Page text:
So, the horse I lease recently started on Adequan, and it seems to be helping him a LOT. (Knock on wood.) My husband suffers from pretty bad joint pain from an old injury/ surgery. I know he's had a cortisone injection, but that is not something that can happen over and over. So does anyone know why adequan is not marketed to people? I assume there might be a problem with it long term in humans? Our medical Dr. did not know about it.
Thanks, and please forgive any typos as I am using the phone!
There are joint injections that are used in knees and hips (Syn-Visc is one) and a product called Arteparon which I believe is very similar to Adequan is available for human use as well. I am not entirely sure why it isn't used more widely in humans, but certainly off-label use among some groups (bodybuilders, athletes) is huge and widespread.
In humans "joint pain" can be from a huge variety of things, only a fraction of which is actual osteoarthritis. In order to have success with products like these, I'd imagine the diagnosis would have to be very accurate and pertain to an actual synovial joint(s).
I would never risk taking a medication not approved for humans. The pharmacokinetics, pharmacodynanics and toxicity can be very different between an animal model and a human model. Believe me, if Luitpold could have gotten Adequan approved for a human indication, they would have done so by now. The human market it much bigger and more lucrative than the animal health market.
Last edited by IronwoodFarm; Jan. 4, 2013 at 05:45 AM.
Reason: missing word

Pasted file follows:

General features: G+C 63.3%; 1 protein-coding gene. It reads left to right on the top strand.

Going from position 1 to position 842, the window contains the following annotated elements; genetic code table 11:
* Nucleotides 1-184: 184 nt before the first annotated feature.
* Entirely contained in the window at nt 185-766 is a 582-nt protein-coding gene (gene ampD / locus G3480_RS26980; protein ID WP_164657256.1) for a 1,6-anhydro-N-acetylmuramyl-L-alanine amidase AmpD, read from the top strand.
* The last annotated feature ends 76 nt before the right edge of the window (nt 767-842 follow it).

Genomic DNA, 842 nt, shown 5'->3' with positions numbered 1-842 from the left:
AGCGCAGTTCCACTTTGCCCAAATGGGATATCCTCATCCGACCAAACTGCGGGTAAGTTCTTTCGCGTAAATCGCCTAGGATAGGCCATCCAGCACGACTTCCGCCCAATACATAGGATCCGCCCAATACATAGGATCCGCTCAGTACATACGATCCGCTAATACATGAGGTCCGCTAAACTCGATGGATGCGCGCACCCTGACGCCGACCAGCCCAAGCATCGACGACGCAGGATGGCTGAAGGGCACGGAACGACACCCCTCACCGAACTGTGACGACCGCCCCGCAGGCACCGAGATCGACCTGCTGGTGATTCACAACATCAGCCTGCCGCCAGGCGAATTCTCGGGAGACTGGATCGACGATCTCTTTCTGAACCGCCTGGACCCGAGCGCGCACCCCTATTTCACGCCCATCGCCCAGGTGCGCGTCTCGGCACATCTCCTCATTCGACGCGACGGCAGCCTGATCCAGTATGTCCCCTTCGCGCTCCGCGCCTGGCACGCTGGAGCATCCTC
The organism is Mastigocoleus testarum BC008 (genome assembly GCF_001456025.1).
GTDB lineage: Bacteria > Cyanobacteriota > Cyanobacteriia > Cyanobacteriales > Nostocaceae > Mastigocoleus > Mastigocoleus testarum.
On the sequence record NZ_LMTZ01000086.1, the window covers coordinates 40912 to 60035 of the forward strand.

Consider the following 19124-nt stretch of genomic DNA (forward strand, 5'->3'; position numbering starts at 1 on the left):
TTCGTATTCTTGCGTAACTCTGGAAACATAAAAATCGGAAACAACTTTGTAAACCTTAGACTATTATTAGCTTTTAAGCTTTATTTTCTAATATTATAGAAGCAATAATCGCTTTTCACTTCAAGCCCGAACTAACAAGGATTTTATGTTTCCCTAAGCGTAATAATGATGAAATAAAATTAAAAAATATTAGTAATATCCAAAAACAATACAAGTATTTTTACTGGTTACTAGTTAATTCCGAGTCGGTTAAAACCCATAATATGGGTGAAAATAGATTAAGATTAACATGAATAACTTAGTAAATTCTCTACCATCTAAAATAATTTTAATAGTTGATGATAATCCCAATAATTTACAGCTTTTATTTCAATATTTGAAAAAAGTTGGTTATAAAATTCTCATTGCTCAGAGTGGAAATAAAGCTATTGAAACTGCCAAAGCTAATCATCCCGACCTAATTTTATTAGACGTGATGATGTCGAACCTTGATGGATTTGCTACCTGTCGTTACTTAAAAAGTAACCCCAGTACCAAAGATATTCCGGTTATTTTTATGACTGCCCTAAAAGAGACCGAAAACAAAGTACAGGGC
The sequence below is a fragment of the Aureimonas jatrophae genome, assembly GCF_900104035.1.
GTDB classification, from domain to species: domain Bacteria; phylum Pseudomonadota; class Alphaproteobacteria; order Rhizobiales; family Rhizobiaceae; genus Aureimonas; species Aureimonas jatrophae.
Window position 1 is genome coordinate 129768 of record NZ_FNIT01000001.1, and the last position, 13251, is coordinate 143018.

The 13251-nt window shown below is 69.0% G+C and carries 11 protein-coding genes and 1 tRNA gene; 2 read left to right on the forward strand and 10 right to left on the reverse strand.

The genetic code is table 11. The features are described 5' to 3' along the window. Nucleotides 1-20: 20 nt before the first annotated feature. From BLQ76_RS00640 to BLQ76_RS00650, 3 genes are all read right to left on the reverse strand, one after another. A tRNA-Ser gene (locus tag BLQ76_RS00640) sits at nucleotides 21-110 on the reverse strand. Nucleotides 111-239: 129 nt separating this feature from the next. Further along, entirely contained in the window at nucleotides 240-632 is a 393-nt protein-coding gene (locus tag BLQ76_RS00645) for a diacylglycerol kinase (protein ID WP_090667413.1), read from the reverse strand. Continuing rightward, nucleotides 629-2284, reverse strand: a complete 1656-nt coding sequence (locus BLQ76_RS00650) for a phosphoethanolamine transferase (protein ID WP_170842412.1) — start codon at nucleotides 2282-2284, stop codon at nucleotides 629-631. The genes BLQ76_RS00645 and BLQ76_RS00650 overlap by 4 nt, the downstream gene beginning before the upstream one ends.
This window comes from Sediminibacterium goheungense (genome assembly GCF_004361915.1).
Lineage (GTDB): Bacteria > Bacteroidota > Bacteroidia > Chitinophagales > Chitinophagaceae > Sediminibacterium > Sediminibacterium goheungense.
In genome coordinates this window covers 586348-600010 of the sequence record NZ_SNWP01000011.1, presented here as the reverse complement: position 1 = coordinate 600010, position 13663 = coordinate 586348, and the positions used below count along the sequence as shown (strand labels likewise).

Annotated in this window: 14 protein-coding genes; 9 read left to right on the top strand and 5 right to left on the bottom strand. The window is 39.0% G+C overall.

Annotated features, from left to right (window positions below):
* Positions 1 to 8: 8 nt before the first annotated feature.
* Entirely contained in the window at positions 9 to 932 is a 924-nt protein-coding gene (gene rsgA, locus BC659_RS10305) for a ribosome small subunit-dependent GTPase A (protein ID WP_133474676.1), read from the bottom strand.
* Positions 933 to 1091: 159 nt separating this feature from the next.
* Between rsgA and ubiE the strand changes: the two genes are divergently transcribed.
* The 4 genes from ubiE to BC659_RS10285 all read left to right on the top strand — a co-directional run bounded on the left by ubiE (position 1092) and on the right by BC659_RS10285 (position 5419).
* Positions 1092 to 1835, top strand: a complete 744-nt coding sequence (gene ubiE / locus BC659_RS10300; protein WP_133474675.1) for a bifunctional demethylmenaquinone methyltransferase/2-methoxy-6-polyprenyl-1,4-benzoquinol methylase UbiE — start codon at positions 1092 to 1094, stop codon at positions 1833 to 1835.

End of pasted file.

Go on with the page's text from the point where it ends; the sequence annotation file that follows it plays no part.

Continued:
The human version is only available in Germany, near as I can tell. And even there I'm not sure how widely used it is. I also would not consider the products interchangeable without having looked very, very closely at the production, dosing, and manufacturing details.
ETA that it appears the top ad banner on COTH has now gotten into that FB-creepy-stalker thing. Because I just saw an ad (??) for Syn-Visc up there!
Several years ago my vet and his assistant told me this story. Neither of them was a spring chicken and both had aches and pains, so they decided that it might be a good idea to try an Adequan injection on themselves. Almost as an afterthought, they decided to do a test before doing the full blown injection. The test was fine on the vet but caused a serious reaction at the location of the injection on the assistant. They were sure if they had given the full, appropriate (?) amount for the size of the asssitant, that it would have landed him in the hospital.
Based on this, I don't think Adequan injections for humans is a good idea.
If you google adequan and body building you will find plenty of discussion of dosage and protocol for off-label use in humans. I went to a presentation by the manufacturer last year and they did explain why it is not labeled for humans in the US, but the details are not in my notes. It takes 2 years and 70 steps of purification to go from bovine trachia to Adequan, and the process is not patented, therefore all the steps are not disclosed. This may be the stickler for FDA approval? In any case, it's why there is no generic equivalent to Adequan because there is no exact patented protocol that has been registered, expired, and copied.
From the Q&A discussion after the presentation, it seemed pretty likely that there were vets in the room who are happily using it on themselves with good results, though they weren't about to state that outright or give dosage advice...though if you found dosage advise on body-building forums that's your business....
All I have heard is that the dosage for humans is .5 cc, with the loading dose recommendations being the same as for horses. i haven't used it, of course. I am way to chicken to inject myself with a drug prescribed for my horse.
One problem with the world is that intelligent people are full of doubts, while stupid ones are full of confidence. This is an indisputable fact.